Then, my Grandfather’s health began to fail in his late 60’s and by the age of 74, he died. My Grandmother’s life changed, trips to Florida abruptly stopped. She would then outlive her spouse by 14 years, and would spend the remaining part of her life in the North near her sons.
Now and then, I would spend a night or two with my Grandma in the pink brick Eden Hill house. I loved staying in the knotty pine bedroom upstairs with the two built in beds. The stair steps and the upstairs hardwood floor boards creaked as I ventured down the hall to my favorite room. There was a comforting ancient smell about the upstairs. I loved looking at the old books on the shelves and snooping inside the cupboards, closets, and drawers to see what they held.
There was an especially charming feature at the top of the stairs beneath a window; a built in bed. This likely was an after thought for a need for an additional bed. It was framed in between two cupboards with a custom, child-size mattress, tucked in conveniently just off my Grandparents’ bedroom. I slept in it until I was finally too tall to fit there anymore. Unknown to me at the time, if I looked out the window along side the bed, I had one of the best views in the neighborhood of the Manitou Islands, Empire Bluffs, and Lake Michigan to the north.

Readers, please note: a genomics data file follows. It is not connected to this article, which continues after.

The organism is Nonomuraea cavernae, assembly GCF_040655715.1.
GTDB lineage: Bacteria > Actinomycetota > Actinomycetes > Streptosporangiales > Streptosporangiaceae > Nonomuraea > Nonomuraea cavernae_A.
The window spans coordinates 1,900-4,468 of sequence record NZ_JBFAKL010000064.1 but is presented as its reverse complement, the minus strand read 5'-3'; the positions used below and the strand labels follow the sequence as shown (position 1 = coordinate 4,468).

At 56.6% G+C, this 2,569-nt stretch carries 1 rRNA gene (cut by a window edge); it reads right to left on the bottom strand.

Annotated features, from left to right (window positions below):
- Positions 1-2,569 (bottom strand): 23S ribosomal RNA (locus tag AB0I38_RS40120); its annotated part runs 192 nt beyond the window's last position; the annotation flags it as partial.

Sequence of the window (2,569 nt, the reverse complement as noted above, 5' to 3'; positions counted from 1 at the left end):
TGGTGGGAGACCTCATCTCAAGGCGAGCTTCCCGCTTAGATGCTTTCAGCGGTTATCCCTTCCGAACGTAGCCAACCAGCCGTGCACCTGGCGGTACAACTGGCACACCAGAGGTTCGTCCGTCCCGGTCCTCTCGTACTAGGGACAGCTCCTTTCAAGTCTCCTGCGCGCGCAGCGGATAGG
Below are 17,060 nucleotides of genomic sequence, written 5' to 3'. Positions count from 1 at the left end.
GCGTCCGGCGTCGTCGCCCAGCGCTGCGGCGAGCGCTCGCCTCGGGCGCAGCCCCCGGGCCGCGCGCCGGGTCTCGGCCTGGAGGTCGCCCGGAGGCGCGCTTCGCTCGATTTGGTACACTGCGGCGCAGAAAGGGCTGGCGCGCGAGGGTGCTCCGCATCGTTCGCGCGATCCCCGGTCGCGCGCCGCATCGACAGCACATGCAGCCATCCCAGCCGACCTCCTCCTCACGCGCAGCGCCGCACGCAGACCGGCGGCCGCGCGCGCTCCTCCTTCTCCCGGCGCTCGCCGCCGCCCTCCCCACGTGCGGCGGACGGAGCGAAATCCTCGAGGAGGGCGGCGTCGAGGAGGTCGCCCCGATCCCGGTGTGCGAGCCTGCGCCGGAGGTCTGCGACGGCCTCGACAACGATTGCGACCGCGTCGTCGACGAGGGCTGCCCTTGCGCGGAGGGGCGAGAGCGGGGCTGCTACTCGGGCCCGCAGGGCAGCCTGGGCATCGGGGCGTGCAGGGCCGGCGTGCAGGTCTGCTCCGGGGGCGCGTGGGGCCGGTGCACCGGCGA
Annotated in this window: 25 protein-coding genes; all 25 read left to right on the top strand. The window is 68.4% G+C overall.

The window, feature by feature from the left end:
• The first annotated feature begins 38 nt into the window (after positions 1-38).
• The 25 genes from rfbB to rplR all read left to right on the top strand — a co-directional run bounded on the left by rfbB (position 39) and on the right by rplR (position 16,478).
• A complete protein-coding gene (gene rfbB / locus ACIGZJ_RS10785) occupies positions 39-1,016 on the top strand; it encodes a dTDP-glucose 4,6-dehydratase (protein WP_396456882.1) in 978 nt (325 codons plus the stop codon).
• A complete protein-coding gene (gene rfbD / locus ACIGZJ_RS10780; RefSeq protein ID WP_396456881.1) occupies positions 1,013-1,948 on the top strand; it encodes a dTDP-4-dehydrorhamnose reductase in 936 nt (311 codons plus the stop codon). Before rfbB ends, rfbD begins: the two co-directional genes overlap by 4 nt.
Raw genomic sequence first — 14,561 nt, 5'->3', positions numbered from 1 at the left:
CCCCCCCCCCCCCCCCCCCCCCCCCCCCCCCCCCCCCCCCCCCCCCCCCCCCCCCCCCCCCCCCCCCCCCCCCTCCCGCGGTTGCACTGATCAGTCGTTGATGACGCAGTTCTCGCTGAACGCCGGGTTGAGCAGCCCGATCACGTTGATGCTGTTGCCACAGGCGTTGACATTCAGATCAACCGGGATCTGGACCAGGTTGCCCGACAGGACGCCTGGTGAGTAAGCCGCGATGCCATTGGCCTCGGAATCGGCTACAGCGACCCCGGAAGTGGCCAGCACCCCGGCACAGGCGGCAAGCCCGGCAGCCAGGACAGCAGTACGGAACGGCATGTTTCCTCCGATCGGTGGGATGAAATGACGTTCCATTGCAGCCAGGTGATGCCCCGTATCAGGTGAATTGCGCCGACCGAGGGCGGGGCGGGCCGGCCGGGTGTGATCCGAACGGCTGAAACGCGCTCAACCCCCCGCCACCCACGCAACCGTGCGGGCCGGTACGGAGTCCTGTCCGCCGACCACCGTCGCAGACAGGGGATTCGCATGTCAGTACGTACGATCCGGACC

Downstairs, the living room featured a fire place protected by a black screen with an iridescent, turquoise peacock. Candy dishes filled with butterscotch hard candy, butter mints, and peppermints were placed conveniently on end tables throughout the room. This L-shaped room ended with a small dining area scenically banked with windows looking north. A china cabinet completed the room and displayed a collection of tea sets and painted porcelain plates that were handed down to my Grandmother from her mother. She had four sisters, I imagine each girl received some lovely Bavarian pieces to treasure.
The tiny kitchen had a red linoleum counter that stretched out into the middle of the room to make a breakfast and lunch eating area. Ice cream parlor chairs provided seating . The counter displayed a bread and cake tin, both decorated with cherries and a collection of canisters of green glass with matching salt, pepper and flour shakers. The kitchen was anchored with a long white cast iron sink tucked in the corner.
If you exited the kitchen to the east yard, you were surrounded by a dense border of lilacs and an apricot tree. On the west side of the house Butternut trees edged the yard. A thick green and white ground cover shirted the entire front of the pink brick exterior.
The gateway to this special memory was the front door which was flanked with side windows and a door bell with a lovely chime. Ringing the door bell and entering through the doorway guaranteed a good meal, followed by a delicious seasonal dessert, and the summer months to reconnect again after a long winter’s absence.